Each winter the Tualatin River reminds us of its powerful presence, as homes along the river are faced with rising waters. Fortunately, we haven't had a major flood since the late '90s, but the City watches river levels closely and plans for sandbag accessibility. If you enjoy river-front living or are in a flood hazard area, as half of the land in Rivergrove is, please understand that Rivergrove must follow federal flood guidelines in order to participate in the National Flood Insurance Program, which means that you must have the City's permission to add soil or structures to your land, or to make any changes to your property. Since it's a lot easier to get permission before you do it, rather than making required adjustments after, please contact the city manager to see if your ideas can be carried out.

Of course, there are other needs for emergency preparedness, including addressing the threat of earthquakes. A new committee to review our city's preparedness is being formed and would welcome additional members.

·         Goal-Setting for Rivergrove

At the beginning of each year, City Council establishes a list of priorities. That discussion will begin at our Council meeting on February 13th, and the City would like to hear your suggestions. Last year's goals are on the city website, www.cityofrivergrove.com , some of which will continue into 2017. You are invited to join the discussion, either by email or in person that evening. Our goals cover everything from serious concerns to citywide celebrations (did you like the Ice-Cream Social last year?), so opinions are welcome.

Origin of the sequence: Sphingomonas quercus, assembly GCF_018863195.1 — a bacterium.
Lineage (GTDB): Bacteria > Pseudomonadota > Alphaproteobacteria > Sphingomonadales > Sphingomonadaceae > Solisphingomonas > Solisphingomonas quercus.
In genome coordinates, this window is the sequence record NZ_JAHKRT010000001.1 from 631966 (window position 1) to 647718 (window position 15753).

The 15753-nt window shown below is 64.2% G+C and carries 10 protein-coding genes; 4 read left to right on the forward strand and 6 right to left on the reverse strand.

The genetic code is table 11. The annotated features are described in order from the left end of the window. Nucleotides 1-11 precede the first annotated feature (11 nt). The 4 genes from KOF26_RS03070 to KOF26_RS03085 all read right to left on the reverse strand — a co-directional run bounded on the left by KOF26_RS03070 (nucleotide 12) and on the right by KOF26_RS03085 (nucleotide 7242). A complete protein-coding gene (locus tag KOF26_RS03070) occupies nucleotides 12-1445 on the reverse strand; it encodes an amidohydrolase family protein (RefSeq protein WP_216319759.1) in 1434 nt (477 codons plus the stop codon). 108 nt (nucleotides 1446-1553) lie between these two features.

·         Newcomers

Our long-term City Manager/City Recorder, Sheri Richards, has officially turned over the reins to Leanne Moll, who is our City's CEO and only employee. You can meet Leanne at Planning Commission and City Council meetings or write to her at Leanne@cityofrivergrove.com

And we start the new year with a new elected official: Councilor Brenda Ruble will occupy the seat formerly held by retiring Councilor Mary Mann.

If you have a neighbor who has moved recently, please let Leanne know, so that we can update our records accordingly and see that newcomers are invited to participate in city events.

Thank you to all who have enriched life in Rivergrove through your volunteer efforts and financial contributions in 2016. I have enjoyed serving as your mayor for the last six years and look forward to another two-year term before handing the job to a successor with fresh new ideas. May all of you have a happy and productive 2017.


Heather Kibbey, Mayor